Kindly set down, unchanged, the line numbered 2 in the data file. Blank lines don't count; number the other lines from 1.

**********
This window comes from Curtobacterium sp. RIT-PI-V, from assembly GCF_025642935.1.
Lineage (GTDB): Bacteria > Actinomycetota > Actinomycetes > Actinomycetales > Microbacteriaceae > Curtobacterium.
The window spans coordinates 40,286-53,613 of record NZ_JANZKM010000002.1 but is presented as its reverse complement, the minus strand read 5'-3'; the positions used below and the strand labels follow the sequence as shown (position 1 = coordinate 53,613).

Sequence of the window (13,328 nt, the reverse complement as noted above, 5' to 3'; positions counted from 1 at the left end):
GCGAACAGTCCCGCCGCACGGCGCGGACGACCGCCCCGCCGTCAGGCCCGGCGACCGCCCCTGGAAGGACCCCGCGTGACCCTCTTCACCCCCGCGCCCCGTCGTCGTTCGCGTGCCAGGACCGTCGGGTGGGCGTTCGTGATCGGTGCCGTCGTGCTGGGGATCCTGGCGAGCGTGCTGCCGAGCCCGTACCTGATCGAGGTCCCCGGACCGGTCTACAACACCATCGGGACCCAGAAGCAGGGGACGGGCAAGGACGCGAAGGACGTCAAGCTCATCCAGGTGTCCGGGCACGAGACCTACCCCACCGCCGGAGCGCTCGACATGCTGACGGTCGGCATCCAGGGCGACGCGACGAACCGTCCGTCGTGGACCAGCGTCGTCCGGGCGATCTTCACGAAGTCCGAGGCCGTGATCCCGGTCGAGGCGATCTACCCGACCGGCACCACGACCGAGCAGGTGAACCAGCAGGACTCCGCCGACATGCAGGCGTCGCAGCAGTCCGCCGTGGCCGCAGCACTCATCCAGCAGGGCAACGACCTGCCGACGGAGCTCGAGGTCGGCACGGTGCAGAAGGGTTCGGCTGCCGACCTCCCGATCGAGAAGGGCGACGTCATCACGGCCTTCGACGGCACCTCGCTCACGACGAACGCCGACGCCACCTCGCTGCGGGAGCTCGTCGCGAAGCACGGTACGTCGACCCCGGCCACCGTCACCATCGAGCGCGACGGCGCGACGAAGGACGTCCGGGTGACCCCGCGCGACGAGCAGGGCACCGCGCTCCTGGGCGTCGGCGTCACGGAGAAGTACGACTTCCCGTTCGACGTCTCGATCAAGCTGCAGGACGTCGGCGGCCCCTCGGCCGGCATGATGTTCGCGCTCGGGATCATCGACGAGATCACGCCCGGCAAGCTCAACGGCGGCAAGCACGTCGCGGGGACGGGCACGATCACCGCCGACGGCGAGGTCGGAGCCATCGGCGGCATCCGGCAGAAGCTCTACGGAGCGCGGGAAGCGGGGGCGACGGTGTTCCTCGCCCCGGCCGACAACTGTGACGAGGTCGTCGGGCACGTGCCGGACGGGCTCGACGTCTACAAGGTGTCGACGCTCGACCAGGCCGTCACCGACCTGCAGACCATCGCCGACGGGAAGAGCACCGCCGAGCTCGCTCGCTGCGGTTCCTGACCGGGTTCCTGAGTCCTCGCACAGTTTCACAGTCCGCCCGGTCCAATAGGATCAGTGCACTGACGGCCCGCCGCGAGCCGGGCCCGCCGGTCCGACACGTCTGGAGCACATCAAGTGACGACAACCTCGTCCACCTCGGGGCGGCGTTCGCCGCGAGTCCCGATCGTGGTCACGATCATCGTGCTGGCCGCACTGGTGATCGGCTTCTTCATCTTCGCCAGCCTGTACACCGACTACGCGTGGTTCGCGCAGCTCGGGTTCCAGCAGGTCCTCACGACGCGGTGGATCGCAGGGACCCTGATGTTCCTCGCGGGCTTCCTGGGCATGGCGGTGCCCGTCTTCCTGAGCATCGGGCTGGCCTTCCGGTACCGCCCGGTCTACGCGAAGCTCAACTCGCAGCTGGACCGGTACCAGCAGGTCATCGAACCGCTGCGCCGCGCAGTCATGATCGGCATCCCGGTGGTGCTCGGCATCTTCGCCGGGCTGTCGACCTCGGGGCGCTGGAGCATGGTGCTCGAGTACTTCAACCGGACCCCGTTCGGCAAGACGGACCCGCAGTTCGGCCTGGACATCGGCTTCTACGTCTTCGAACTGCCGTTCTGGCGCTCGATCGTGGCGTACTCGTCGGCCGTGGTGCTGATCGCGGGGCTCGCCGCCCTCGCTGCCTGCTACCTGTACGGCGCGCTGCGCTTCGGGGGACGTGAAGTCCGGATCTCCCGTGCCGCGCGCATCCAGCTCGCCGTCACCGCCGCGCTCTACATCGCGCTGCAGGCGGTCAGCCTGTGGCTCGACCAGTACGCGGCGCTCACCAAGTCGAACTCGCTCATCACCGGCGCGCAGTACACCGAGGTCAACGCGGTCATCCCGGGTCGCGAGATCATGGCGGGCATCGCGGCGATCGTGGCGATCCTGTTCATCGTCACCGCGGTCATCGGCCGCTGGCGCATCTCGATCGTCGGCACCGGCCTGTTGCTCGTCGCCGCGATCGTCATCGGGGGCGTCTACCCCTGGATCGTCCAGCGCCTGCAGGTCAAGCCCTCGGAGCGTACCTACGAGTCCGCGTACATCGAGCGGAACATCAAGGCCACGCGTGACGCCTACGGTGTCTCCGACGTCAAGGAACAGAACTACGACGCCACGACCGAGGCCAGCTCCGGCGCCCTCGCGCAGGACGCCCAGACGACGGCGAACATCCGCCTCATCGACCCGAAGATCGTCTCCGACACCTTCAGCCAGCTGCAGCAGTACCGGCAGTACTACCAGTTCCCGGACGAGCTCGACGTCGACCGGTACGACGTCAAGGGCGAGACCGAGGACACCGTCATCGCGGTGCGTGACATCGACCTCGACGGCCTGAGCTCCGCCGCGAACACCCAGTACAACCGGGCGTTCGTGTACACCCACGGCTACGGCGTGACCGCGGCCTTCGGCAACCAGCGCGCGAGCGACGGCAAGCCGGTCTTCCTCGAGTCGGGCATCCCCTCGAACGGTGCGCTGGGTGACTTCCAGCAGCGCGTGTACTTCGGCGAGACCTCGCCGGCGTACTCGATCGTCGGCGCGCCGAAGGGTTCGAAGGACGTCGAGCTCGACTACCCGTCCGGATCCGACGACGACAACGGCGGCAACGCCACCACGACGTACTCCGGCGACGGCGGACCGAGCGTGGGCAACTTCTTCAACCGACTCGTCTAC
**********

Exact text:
Lineage (GTDB): Bacteria > Actinomycetota > Actinomycetes > Actinomycetales > Microbacteriaceae > Curtobacterium.